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Kansas Historical Notes - August 1933

(Vol. 2, No. 3), page 336

Transcribed by lhn;
digitized with permission of the Kansas Historical Society.

 

A memorial tablet to Rev. Thomas Johnson, founder of the Methodist Shawnee mission, was unveiled April 16, 1933, in Thomas Johnson hall at the mission. Mrs. Edna Anderson, daughter of Rev. Johnson, gave the tablet, and Thomas Amory Lee, president of the Kansas Historical Society, represented the state. The meeting was conducted by the Shawnee Mission Indian Historical Society.

"The Relation of the Local Historical Society to the State Historical Society," was discussed by Kirke Mechem, secretary of the Kansas Historical Society, at a meeting of the Wyandotte County Historical Society held at Kansas City, April 20, 1933. Grant W. Harrington, of Kansas City, another speaker, read a paper entitled "Before the Bridges Came," in which the evolution of river crossing in Wyandotte county was reviewed.

Dudley T. Horton has compiled and published a booklet entitled A History of Hopewell School (1932). Hopewell school is District No. 114, Plevna, in Reno county.

The seventy-fifth anniversary of Highland University was observed this year. Trustees were appointed and a charter was secured from the territorial legislature of 1857-1858. Chief White Cloud, a student of the Highland mission school from 1854 to 1857, was a featured speaker during special commencement festivities commemorating the event.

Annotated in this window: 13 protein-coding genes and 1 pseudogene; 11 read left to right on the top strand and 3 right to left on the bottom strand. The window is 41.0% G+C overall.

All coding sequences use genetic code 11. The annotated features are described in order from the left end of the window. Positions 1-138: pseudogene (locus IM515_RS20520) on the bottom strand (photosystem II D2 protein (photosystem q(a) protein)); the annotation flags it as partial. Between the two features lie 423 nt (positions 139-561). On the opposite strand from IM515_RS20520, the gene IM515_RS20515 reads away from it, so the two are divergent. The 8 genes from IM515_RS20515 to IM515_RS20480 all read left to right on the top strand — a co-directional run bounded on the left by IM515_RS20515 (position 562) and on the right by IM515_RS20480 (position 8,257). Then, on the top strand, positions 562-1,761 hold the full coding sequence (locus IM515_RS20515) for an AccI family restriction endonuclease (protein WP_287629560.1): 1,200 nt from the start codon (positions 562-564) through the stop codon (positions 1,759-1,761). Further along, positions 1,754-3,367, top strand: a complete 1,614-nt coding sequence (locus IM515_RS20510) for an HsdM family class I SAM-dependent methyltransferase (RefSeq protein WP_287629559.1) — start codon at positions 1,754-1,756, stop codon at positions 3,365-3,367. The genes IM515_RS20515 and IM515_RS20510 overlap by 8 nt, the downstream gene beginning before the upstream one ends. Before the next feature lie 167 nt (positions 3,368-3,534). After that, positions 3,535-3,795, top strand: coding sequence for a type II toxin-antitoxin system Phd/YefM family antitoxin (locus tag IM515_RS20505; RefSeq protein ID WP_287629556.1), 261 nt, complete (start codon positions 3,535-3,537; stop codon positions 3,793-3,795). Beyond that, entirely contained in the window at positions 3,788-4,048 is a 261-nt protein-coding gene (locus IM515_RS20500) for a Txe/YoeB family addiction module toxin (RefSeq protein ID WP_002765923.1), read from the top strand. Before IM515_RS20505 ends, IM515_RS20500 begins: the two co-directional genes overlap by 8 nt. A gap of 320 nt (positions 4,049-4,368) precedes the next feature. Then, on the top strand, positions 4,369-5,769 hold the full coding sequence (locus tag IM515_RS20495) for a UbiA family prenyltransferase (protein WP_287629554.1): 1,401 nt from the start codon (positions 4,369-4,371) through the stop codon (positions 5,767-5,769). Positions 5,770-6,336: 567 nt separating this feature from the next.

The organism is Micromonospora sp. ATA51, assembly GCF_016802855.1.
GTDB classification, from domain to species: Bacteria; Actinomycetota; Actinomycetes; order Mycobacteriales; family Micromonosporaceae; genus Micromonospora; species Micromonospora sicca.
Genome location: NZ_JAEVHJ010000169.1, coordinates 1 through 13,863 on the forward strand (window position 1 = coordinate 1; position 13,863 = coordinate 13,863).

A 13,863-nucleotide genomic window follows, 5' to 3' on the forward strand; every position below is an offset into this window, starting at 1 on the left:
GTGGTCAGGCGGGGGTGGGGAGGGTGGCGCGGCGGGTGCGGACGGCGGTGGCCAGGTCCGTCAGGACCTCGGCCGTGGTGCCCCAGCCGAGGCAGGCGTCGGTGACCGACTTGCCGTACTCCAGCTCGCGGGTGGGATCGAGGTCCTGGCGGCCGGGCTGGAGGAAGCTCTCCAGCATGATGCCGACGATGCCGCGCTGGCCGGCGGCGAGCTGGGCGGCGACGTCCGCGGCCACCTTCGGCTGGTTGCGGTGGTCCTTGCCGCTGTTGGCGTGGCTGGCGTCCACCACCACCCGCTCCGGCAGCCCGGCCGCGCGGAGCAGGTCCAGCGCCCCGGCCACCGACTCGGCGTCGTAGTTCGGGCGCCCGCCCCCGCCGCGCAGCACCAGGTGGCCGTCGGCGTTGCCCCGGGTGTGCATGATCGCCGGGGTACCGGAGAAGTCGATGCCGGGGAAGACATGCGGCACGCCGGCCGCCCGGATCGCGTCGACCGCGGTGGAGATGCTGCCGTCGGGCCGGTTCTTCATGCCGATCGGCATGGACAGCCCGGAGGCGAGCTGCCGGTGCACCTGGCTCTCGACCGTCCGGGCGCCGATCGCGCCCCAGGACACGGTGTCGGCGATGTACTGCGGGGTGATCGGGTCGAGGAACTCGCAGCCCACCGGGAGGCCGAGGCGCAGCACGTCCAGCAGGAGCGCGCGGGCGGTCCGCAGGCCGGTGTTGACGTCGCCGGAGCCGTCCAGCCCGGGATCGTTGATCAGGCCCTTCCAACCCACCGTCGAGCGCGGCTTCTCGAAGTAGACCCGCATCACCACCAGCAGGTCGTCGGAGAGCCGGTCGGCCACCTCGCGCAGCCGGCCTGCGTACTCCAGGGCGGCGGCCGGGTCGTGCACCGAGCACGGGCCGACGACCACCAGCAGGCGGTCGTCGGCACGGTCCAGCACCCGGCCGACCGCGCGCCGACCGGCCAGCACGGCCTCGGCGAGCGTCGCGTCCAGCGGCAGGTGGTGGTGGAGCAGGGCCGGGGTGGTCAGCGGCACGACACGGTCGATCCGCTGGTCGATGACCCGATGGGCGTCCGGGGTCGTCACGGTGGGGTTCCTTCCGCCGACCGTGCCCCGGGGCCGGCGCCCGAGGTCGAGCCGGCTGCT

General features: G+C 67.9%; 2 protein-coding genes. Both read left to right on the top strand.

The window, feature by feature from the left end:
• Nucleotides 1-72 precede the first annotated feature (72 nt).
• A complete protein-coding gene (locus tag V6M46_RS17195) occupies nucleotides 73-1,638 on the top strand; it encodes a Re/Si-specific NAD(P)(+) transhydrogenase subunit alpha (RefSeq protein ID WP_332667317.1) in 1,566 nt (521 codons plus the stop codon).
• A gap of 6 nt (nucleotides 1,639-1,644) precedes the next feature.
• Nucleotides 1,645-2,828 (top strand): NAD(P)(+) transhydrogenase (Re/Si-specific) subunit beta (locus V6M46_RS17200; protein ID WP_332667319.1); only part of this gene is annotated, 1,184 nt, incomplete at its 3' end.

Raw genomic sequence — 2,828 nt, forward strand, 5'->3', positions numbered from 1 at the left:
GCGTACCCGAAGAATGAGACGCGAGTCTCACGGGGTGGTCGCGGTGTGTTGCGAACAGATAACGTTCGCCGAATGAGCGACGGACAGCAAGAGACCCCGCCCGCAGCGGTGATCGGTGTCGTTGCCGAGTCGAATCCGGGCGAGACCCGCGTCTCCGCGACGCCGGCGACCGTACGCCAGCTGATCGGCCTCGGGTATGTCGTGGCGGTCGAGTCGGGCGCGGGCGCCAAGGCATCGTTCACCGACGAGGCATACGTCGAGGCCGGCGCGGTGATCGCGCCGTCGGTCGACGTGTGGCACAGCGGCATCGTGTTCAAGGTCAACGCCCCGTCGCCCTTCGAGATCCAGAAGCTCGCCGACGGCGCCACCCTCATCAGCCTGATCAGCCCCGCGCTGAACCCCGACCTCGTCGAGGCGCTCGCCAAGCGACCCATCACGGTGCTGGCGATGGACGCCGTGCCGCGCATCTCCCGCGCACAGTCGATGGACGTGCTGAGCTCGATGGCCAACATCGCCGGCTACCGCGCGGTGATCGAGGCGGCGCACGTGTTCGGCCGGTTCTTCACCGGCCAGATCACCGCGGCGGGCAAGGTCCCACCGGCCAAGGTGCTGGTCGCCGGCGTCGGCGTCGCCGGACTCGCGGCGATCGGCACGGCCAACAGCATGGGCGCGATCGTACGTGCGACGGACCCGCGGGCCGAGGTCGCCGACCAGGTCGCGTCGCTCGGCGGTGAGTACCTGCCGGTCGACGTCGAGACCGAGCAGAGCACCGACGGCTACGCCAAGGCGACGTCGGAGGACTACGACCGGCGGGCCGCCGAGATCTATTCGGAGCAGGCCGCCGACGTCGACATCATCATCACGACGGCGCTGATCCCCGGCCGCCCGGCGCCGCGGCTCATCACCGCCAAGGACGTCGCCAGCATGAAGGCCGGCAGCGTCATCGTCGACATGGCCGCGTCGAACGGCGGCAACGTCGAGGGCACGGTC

Pioneer History of Kansas, 365 pages with illustrations, was recently published by its author, Adolph Roenigk, of Lincoln. Much of the book is concerned with the settlements along the Smoky, Solomon, Saline and Republican rivers. The history was begun by John C. Baird in 1908, who collected data for the first hundred pages, but died before the work could be concluded. Mr. Roenigk, who had contributed to Mr. Baird's researches, continued and finished the book. W. K. Cone, Dr. N. C. Fancher, Theophilus Little, J. W. Hopkins, Guy W. Von Shriltz, D. B. Long, Luther R. Johnson, Martin Hendrickson, Hercules H. Price, Ferdinand Erhardt, Clarence Reckmeyer and Henry Benien were among the narrators.

The diary of Mark S. Davis, who made an overland journey from Wabash, Ind., to Missouri and Kansas in 1868, was published in the Indiana Magazine of History for March, 1933. Land claims were located in Cherokee county by members of the party.